I've had a good look over the capture files provided and here is my analysis. In summary, I believe this is an issue with your Router, which appears to be a Technicolor device of some sort.

Client Side Capture

  • Your client is having major issues trying to connect to a variety of websites. HTTPS websites (www.bing.com, wdcp.microsoft.com etc) are getting no response after the Client Hello stage resulting in retransmissions and eventual timeout from your device. Another set of HTTP requests to an Akamai hosted website ( is resulting in a 408 Request Time-out.
  • Looking specifically at the traffic from the client to the server the vast majority of the sessions start reasonably OK but then encounter packet loss resulting in retransmissions from the client and timeouts. For example, examine packet number 161 - 207. At packet 161 the client sends a data packet to the server but gets no response back, causing the client to retransmit for around 15 seconds before the connection is torn down.

    The majority of the TCP streams demonstrate this behaviour so it we can conclude that either the data packets from the client are not reaching the server OR the response from the server is not reaching the client.

  • Looking at the latency, there is a significant (and volatile) delay between the SYN and SYN/ACK response from the server, ranging from 168ms to 770ms.

Server Side Capture

  • Unfortunately, the server side capture does not capture the same events as the client side capture. I am also unsure where exactly in the network this has been captured as it includes client and server traffic. ICMP redirects are also being sent which indicates sub-optimal routing. I do not believe this to be causing the issue however.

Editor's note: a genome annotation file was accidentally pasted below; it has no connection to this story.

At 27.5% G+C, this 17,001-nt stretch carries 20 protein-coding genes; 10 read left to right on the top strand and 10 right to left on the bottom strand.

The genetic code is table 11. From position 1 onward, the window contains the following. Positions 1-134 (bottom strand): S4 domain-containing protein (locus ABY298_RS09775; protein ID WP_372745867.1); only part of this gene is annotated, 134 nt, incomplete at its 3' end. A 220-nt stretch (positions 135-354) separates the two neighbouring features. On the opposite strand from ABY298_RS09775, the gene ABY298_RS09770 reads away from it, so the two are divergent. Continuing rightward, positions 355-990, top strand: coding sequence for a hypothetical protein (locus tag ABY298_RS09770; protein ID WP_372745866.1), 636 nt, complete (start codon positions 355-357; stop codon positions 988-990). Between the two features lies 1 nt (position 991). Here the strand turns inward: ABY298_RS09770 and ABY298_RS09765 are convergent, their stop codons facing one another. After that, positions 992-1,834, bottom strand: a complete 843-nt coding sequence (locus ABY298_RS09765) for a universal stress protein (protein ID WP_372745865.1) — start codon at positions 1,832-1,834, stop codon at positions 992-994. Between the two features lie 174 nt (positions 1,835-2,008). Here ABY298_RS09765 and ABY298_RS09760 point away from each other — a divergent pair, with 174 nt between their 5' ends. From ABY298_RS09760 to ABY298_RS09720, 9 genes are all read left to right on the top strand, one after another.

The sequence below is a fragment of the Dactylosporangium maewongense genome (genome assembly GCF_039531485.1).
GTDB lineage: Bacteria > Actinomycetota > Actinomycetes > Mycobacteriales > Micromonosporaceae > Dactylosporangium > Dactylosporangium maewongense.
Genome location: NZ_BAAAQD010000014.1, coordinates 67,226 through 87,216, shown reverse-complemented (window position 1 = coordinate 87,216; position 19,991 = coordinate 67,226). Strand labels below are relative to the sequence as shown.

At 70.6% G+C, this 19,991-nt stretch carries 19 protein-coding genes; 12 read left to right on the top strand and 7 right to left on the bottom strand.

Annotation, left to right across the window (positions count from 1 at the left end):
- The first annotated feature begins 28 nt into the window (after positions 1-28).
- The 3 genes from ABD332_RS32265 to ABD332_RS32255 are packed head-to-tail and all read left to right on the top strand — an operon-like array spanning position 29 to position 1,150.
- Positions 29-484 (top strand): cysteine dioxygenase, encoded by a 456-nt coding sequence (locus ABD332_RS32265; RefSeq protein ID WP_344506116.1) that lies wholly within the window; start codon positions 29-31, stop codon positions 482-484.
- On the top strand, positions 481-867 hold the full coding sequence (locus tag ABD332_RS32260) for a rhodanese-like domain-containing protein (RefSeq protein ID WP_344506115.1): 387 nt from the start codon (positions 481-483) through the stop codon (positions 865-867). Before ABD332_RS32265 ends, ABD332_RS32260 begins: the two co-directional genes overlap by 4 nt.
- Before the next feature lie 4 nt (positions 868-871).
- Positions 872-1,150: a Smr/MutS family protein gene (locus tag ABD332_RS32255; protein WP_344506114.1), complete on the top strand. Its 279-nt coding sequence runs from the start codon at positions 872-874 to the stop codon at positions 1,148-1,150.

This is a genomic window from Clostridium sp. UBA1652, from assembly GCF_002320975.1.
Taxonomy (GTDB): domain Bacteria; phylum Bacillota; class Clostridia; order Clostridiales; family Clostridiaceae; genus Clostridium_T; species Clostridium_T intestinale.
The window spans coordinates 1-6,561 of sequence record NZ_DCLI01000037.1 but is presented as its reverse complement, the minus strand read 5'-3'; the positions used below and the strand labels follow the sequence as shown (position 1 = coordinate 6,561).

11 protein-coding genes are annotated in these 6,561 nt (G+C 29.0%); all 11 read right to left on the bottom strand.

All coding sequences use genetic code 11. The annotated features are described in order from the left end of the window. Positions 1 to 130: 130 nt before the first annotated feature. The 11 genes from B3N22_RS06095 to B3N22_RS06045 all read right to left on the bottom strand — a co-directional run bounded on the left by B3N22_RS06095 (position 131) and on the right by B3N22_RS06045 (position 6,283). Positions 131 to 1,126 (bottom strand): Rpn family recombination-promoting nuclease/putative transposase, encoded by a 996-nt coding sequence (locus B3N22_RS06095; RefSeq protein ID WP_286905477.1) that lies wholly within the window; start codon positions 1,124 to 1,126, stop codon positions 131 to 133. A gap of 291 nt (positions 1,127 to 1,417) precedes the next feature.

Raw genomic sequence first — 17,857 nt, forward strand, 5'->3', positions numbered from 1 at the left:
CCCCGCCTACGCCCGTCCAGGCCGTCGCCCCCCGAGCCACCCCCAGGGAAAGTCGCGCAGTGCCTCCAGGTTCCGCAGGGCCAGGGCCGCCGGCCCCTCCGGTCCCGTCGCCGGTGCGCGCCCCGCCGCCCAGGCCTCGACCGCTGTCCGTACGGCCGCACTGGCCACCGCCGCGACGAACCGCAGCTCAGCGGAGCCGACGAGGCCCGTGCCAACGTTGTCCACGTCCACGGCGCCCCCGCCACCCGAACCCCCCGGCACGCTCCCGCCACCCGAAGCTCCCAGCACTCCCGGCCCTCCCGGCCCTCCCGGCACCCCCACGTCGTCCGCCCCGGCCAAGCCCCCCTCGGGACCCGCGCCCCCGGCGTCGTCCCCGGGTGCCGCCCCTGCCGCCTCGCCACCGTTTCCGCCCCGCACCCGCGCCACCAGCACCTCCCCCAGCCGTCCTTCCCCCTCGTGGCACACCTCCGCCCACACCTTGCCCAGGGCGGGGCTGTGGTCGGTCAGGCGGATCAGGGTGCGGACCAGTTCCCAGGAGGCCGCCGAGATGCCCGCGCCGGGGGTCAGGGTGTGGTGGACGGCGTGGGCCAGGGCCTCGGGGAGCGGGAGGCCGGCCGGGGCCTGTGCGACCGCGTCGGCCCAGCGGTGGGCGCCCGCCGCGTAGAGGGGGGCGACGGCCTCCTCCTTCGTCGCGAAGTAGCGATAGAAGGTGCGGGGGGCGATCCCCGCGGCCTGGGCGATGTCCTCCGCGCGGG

• If you apply a wireshark display filter for tcp.stream eq 1 || tcp.stream eq 2 you can see both sides of the communication. Specifically, Client > Firewall and then Firewall > Server (and vice-versa). Again, everything starts OK and then around packet 407 things get interesting.

    Packet #407 marks the point when the client sends a chunk of new data to the server. The router receives this and forwards it to the server. The server sends an Acknowledgement packet back (packet #410) as well as another small data packet (#411). What we don't see however is the router passing these packets back to the client - this is the best evidence I have found of this being a router issue.

Compare this to one of the many successful exchanges slightly further up in the trace - packet 394 to 406 for example:

  1. (#394) Client sends a data packet to the public IP of the server
  2. (#396) Router receives this and forwards it to the local IP of the server
  3. (#397) Server sends an acknowledgement back to the NAT'd IP of the client
  4. (#398) Server sends a small data packet back to the NAT'd IP of the client
  5. (#401) Router sends the acknowledgement back to the client's local IP